Considering the northwest of the UK is a shit hole, I’m pretty fortunate to live where I do. I live about 10 miles outside of Manchester city centre (if you’re wondering.)
Don’t get me wrong, it’s not what you would call a nice place. But for riding, I have the Lake District to the northwest, the Yorkshire Dales to the northeast, the Peak District to the southwest, and North Wales to the southeast.
And whichever way you look at it, I’m fortunate to have every direction covered!
As you can imagine, I’ve explored all of the above regions extensively, both on-road and off-road.
So why the hell am I talking about some obscure place called the Forest of Bowland?
The Forest Of Bowland
I’ll tell you why. It’s because the Forest of Bowland is where I go when I want to ride unencumbered.
It’s the place I go to clear my mind. And it’s the place I go when I want a blast or want to release all the pent-up tension of life.
But it’s also the place I go when I want to refine my riding – to ‘practice’, for want of a better word.
And the reason I go to the Forest of Bowland is because every other biker in the region makes their way to the ‘big’ places listed above.
So that usually means I have the Forest of Bowland to myself – just the way I like it.
What Can I Expect From The Forest Of Bowland
Well, the first thing you can expect is a game of two halves.
The Forest of Bowland isn’t a big area at around 803 sq km. For reference, that’s about a quarter of the size of the Lake District. And you’ll fit three Forest of Bowland’s into the Yorkshire Dales.
In terms of geography, the west side is in Lancashire, and the east side is in north Yorkshire – and the conditions change as you transition between the two.
On the west (the Lancashire side), you can expect straighter, faster roads that tempt you into doing something silly. It’s not what you would call picturesque – but that’s a good thing because it means you can wholeheartedly concentrate on the roads.
Over to the east, the scenery is prettier. You’ll see horses, sheep, cows, and some of that quintessential Yorkshire scenery.
Between them, it’s a lovely (and varied) place to spend a day.
You’ll find over 500 listed buildings throughout the area – including the Grade I listed 17th century Tudor country house, Browsholme Hall.
You’ll also see a few of the 18 scheduled monuments in the area.
If you bring a picnic, Langden Brook is the place to enjoy it, and it’s marked on the route for your convenience.
But for me, the area is all about the roads. From the fast straights in the west to the technical twisties in the east, the Forest of Bowland has every kind of road you could wish for – all in a pocket-sized region that most people ignore.
Where To Start The Forest Of Bowland Route
For ease, I’ve put the start and endpoint in Gisburn – a small village in the Ribble Valley.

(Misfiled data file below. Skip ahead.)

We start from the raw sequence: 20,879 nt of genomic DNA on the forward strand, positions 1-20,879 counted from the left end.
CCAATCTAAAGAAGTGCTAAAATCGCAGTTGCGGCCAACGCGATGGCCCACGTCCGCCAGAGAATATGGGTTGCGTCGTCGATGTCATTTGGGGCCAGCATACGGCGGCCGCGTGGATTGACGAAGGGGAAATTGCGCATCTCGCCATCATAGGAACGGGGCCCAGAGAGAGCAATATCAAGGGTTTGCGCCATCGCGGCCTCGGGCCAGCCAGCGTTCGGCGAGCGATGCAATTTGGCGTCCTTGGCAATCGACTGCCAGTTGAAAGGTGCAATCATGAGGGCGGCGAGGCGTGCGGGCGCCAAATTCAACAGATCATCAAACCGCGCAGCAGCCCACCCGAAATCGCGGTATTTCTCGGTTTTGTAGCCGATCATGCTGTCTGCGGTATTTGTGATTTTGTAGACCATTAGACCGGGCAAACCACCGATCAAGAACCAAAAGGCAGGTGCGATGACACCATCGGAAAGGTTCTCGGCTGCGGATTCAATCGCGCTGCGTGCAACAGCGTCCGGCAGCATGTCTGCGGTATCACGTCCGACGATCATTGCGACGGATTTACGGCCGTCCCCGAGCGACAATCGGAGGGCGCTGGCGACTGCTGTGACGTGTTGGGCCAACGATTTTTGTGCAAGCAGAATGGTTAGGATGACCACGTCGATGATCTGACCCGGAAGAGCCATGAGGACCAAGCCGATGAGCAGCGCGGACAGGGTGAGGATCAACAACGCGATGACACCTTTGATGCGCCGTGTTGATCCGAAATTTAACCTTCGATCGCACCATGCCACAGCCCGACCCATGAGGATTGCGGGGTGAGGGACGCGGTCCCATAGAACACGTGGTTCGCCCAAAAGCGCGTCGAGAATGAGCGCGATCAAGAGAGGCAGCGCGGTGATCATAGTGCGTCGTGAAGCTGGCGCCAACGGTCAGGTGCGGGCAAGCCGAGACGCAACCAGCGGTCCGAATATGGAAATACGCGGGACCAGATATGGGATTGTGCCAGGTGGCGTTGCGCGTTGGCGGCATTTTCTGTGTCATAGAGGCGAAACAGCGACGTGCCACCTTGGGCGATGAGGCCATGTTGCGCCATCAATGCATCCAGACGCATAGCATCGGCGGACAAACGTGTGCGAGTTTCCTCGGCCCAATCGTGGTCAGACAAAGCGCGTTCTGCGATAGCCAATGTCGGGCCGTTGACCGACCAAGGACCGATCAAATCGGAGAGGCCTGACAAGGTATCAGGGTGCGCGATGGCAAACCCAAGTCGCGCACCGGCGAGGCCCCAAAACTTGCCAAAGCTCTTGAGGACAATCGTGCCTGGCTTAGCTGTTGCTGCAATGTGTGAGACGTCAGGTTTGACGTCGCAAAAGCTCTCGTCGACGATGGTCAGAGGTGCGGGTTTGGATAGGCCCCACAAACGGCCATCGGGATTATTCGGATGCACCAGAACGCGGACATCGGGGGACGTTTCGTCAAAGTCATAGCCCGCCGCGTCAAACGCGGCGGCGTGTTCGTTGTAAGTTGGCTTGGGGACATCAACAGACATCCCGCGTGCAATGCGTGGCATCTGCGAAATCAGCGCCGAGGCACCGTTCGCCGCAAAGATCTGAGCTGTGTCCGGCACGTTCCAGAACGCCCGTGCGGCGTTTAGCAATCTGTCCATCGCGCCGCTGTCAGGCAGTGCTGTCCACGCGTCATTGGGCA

Gisburn sits just outside the boundary of the Forest of Bowland and has a lovely little cafe/restaurant called Hindelini’s – perfect for a pre-ride breakfast.
Quick Tip: Avoid parking on the gravel car park if you can. It’s quite deep and can be a bit of a drama to push your bike through it if you need to turn it around. I speak from experience!
Oh, and watch out for peacocks. They have a tendency to mooch around like they own the place.
Once you’ve filled your belly, it’s time to ride. Turn left out of Hindelini’s onto Mill Lane and head towards the A59. When you get to the junction at the top (you can only turn left or right), turn right onto the A59 – signposted for Clitheroe.
The first 17-18 minutes are nice and easy. The A59 is a 60mph road and is relatively straight and easy to ride. Turn right at the roundabout and onto the B678 (Waddington Road.)
As you approach the traffic calming measures, you’ll enter the sleepy village of Waddington. On the right, you’ll see a few shops and cafes. And on the left, running through the village will be the river Ribble.
Once you pass the Higher Buck (a big white pub/bistro), the road opens up to a national speed limit, and the fun will commence!
The road is quick and easy to ride up to the cattle grid. Once you cross the grid, the road begins to sweep as you ride downhill. Just be careful – the bends have a tendency to egg you on. But they also have a tendency to catch you out!
At the end of the road, you’ll enter the tiny village of Newton-in-Bowland. You’ll be turning right at the Stop sign (signposted Slaidburn.)
Be careful at this junction. It’s on a steep-ish uphill, and wherever you stop, there is a nasty left-to-right camber that catches almost everybody out.
After a mile or so, you’ll enter Slaidburn – blink, and you’ll miss it. Be careful as you ride through the village – there are no pavements for pedestrians, and you can expect tractors and farm vehicles to be going about their business.
The road bears right, and then you need to follow the road to the left at the war memorial; a lone soldier resting on his rifle with his head down – a touching tribute to the world wars.
As you navigate the small bends, Lythe Fell Road opens up in front of you, and the technical riding begins!